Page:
BP report warned of terrorism risk in Algeria, Africa
By BENOIT FAUCON
LONDON -- Before the recent terrorist attack on a natural-gas facility in Algeria, internal BP reports in 2011 and 2012 cautioned the oil giant's staff that the killing of Osama bin Laden could give rise to new threats from al Qaeda offshoots in Africa.
The reports, which were seen by The Wall Street Journal, anticipate the emergence of groups like the one that launched a deadly attack against the plant in In Amenas, Algeria, which BP operates in a joint venture with Algerian state-oil company Sonatrach and Norway's Statoil.
One of the reports, in May 2011 -- just after bin Laden's killing -- predicted that renewed terror activity could emerge from Algeria's al Qaeda franchise, among others.
However, a January 2012 report didn't mention Algeria among the top threats. It focused instead on other African countries, such as Somalia and Nigeria, as well as sites in Iraq and Turkey, which the company saw as vulnerable to the spillover from conflict in Iran and Syria.
BP declined to comment for this article.
The hostage-taking by militants who stormed the In Amenas plant led to a deadly confrontation that left at least 38 people dead. Four BP staff were killed during the siege. The militant group, calling itself Those Who Sign With Blood, is headed by Mokhtar Belmokhtar, a breakaway commander from al Qaeda in the Islamic Maghreb, or AQIM -- both originating from Algeria.
The May 2011 killing of bin Laden in Pakistan gave rise to hopes that al Qaeda-affiliated terror groups would lose strength. The BP internal security assessments, however, predicted a new generation of extremists could rise up and be more focused on African targets.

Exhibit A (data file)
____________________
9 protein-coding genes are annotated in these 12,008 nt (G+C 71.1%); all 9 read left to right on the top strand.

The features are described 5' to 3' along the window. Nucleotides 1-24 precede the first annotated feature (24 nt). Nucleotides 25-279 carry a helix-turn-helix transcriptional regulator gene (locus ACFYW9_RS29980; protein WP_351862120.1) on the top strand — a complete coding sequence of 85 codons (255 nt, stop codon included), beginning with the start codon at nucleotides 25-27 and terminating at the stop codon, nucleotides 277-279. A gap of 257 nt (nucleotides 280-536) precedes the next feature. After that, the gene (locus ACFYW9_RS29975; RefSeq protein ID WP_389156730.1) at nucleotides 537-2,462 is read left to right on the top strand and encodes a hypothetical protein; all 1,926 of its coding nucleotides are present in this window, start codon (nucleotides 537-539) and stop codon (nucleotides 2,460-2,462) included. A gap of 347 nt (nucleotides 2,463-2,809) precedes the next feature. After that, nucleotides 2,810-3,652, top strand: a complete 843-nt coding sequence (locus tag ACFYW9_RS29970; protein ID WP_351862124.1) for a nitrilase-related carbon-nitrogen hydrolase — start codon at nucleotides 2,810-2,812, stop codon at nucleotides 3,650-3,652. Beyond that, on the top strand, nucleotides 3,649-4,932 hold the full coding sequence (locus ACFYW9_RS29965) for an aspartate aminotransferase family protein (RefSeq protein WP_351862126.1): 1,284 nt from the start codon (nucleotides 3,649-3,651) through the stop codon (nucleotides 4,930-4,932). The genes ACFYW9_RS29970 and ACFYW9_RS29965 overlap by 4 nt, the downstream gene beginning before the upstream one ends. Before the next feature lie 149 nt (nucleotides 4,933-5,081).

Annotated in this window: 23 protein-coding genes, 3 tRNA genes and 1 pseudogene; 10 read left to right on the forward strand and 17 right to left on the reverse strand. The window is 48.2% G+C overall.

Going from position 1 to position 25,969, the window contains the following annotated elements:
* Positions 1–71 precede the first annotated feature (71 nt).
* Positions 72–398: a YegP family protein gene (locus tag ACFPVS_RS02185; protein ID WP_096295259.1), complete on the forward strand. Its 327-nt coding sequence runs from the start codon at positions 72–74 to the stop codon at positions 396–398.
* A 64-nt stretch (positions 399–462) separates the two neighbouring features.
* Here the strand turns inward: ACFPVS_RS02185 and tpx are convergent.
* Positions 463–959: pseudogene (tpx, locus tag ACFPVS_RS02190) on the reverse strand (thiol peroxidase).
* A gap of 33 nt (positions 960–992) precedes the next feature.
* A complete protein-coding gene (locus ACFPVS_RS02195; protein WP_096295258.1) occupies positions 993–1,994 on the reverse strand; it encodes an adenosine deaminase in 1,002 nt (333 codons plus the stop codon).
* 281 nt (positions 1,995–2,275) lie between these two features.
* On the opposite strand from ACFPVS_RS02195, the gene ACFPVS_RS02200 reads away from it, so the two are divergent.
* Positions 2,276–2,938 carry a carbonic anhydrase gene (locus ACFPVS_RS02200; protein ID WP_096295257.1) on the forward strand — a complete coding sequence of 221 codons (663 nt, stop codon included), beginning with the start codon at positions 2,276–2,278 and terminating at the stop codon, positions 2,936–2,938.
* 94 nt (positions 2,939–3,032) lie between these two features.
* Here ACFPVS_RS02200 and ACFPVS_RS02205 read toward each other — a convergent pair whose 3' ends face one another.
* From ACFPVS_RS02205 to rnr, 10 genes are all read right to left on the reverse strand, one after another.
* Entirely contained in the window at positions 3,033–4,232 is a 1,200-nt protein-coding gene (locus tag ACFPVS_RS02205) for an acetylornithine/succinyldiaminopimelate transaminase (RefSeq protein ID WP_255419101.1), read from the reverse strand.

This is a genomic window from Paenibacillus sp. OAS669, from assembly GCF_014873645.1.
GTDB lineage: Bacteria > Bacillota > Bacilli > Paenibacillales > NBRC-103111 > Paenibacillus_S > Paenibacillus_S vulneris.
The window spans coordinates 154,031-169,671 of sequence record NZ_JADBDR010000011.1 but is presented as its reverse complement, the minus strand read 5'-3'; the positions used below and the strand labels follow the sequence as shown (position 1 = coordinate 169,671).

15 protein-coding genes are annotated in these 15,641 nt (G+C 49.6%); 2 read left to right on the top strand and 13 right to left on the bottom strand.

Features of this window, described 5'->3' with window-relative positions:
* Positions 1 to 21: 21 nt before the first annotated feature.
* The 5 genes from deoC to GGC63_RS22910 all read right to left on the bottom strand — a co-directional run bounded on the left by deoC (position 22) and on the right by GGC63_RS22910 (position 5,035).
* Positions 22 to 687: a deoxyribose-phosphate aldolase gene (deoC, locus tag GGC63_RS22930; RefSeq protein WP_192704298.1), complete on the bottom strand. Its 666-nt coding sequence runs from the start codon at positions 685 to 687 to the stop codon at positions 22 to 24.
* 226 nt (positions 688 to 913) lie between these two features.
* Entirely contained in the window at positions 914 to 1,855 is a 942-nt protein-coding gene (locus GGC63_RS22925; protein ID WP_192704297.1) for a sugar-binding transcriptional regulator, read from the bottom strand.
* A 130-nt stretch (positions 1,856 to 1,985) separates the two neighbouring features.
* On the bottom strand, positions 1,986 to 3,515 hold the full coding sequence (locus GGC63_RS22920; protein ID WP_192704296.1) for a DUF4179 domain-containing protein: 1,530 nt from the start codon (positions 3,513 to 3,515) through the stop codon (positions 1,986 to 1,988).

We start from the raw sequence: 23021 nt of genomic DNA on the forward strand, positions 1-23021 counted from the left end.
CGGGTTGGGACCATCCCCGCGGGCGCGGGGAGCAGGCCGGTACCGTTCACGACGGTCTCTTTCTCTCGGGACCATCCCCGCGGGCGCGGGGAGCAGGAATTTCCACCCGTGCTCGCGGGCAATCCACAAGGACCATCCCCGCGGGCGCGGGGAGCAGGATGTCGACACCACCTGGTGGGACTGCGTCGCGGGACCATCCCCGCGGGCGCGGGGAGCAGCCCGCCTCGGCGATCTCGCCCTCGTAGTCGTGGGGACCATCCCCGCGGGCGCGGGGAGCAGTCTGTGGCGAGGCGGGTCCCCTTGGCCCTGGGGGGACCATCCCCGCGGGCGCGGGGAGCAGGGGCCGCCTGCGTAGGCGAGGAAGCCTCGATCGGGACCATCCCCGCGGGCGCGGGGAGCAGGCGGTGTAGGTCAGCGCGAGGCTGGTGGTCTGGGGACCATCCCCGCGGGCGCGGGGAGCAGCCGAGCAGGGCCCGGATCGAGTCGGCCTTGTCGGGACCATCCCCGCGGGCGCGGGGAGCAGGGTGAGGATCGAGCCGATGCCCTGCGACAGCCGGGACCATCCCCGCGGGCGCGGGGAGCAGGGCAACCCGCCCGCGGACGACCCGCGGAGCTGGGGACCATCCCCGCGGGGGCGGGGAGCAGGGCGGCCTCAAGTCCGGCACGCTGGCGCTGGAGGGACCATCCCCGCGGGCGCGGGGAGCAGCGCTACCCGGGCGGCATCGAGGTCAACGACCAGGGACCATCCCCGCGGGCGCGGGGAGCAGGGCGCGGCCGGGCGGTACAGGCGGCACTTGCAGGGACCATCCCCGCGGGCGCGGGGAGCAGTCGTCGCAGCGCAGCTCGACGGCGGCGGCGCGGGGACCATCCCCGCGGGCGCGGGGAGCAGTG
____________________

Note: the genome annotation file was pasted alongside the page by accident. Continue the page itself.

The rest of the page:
"[Al Qaeda] affiliates and other groups will seek to fill the leadership and motivational void left by OBL," BP's security department said in its internal newsletter the month U.S. forces killed bin Laden.
A later threat assessment, issued last year, said that while al Qaeda's ability to mount operations in the US or Europe was likely suppressed by bin Laden's death, operatives in places like Somalia and Nigeria were developing their own brand of Islamic terrorism.
Those efforts, the report said, were "fostered by weak or nonexistent central governments, easily-crossed borders, ready availability of weapons and explosives, and simmering ethnic, religious and economic fissures."
The same report acknowledged Libya remained unstable after the fall of Moammar Gadhafi in 2011 and added: "It will take considerable time for the central government to re-establish order nationwide, and the saturation of arms throughout the country will contribute to lawlessness."
Mr. Belmokhtar took advantage of chaos during the war in Mali, and the availability of weapons in Libya, to launch an attack in neighboring Algeria. Algeria had long been seen as an unlikely location for such an attack after its army crushed most of an Islamic militancy during the 1990s.
Indeed, BP had suffered just four security incidents in that country in the previous 15 years, according to an internal list of such incidents.
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